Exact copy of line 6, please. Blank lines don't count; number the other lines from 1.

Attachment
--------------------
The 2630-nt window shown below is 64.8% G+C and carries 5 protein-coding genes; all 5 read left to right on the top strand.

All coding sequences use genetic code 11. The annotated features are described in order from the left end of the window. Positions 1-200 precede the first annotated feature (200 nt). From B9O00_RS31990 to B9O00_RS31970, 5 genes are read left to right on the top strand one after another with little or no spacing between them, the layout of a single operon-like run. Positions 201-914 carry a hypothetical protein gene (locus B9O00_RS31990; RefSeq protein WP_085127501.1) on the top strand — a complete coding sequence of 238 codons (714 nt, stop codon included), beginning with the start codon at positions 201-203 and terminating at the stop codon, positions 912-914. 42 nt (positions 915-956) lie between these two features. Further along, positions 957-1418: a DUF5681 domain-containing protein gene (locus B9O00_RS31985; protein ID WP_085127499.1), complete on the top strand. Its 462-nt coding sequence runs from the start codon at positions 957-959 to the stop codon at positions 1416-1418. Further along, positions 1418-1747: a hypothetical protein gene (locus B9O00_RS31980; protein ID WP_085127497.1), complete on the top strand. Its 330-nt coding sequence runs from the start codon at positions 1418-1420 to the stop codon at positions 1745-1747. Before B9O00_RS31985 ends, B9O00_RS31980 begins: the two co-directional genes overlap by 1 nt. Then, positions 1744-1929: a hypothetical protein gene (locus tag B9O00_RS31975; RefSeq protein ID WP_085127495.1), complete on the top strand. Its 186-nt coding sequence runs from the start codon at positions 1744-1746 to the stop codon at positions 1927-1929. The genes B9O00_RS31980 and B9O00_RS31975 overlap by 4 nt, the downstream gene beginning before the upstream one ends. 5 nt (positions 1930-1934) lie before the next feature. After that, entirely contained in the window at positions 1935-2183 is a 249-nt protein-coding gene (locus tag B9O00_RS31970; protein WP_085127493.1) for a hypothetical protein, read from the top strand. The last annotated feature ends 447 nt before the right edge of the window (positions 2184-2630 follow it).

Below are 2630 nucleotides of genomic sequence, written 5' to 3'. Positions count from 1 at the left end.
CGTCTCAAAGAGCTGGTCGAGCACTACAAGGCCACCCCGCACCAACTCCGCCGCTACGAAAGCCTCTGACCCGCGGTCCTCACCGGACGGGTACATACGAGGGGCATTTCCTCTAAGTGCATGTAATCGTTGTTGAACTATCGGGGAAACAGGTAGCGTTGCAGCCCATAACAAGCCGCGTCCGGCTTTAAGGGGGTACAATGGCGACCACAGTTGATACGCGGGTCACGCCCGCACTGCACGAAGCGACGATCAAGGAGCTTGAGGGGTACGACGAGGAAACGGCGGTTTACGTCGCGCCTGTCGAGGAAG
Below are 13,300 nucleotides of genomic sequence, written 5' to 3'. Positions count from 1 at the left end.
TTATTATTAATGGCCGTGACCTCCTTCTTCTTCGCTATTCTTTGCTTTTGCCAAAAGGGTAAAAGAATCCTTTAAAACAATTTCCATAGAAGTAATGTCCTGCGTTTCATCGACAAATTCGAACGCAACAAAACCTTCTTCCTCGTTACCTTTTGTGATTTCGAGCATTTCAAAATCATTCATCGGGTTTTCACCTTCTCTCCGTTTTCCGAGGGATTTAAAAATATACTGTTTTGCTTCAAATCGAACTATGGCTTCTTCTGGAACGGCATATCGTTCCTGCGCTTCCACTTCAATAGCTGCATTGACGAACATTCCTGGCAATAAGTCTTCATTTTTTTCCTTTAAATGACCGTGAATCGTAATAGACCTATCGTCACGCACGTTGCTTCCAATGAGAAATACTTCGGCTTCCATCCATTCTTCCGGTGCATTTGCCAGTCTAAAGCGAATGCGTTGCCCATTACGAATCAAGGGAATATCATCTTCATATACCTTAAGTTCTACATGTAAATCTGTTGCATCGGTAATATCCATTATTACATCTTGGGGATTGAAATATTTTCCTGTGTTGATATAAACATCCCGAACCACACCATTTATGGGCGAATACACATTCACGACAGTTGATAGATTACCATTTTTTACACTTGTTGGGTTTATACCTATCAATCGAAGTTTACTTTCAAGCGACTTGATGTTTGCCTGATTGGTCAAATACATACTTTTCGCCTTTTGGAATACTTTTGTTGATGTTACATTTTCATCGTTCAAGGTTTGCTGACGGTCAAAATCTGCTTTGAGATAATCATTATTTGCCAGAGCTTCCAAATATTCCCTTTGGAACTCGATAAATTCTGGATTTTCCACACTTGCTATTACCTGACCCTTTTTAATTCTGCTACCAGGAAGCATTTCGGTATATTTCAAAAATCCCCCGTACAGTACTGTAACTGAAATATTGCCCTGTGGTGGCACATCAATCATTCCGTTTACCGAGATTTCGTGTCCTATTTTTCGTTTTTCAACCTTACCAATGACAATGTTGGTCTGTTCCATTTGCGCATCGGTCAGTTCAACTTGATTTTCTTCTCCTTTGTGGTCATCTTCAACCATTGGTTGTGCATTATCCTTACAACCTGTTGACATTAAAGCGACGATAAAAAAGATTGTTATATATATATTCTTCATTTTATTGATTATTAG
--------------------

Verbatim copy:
TTATTATTAATGGCCGTGACCTCCTTCTTCTTCGCTATTCTTTGCTTTTGCCAAAAGGGTAAAAGAATCCTTTAAAACAATTTCCATAGAAGTAATGTCCTGCGTTTCATCGACAAATTCGAACGCAACAAAACCTTCTTCCTCGTTACCTTTTGTGATTTCGAGCATTTCAAAATCATTCATCGGGTTTTCACCTTCTCTCCGTTTTCCGAGGGATTTAAAAATATACTGTTTTGCTTCAAATCGAACTATGGCTTCTTCTGGAACGGCATATCGTTCCTGCGCTTCCACTTCAATAGCTGCATTGACGAACATTCCTGGCAATAAGTCTTCATTTTTTTCCTTTAAATGACCGTGAATCGTAATAGACCTATCGTCACGCACGTTGCTTCCAATGAGAAATACTTCGGCTTCCATCCATTCTTCCGGTGCATTTGCCAGTCTAAAGCGAATGCGTTGCCCATTACGAATCAAGGGAATATCATCTTCATATACCTTAAGTTCTACATGTAAATCTGTTGCATCGGTAATATCCATTATTACATCTTGGGGATTGAAATATTTTCCTGTGTTGATATAAACATCCCGAACCACACCATTTATGGGCGAATACACATTCACGACAGTTGATAGATTACCATTTTTTACACTTGTTGGGTTTATACCTATCAATCGAAGTTTACTTTCAAGCGACTTGATGTTTGCCTGATTGGTCAAATACATACTTTTCGCCTTTTGGAATACTTTTGTTGATGTTACATTTTCATCGTTCAAGGTTTGCTGACGGTCAAAATCTGCTTTGAGATAATCATTATTTGCCAGAGCTTCCAAATATTCCCTTTGGAACTCGATAAATTCTGGATTTTCCACACTTGCTATTACCTGACCCTTTTTAATTCTGCTACCAGGAAGCATTTCGGTATATTTCAAAAATCCCCCGTACAGTACTGTAACTGAAATATTGCCCTGTGGTGGCACATCAATCATTCCGTTTACCGAGATTTCGTGTCCTATTTTTCGTTTTTCAACCTTACCAATGACAATGTTGGTCTGTTCCATTTGCGCATCGGTCAGTTCAACTTGATTTTCTTCTCCTTTGTGGTCATCTTCAACCATTGGTTGTGCATTATCCTTACAACCTGTTGACATTAAAGCGACGATAAAAAAGATTGTTATATATATATTCTTCATTTTATTGATTATTAG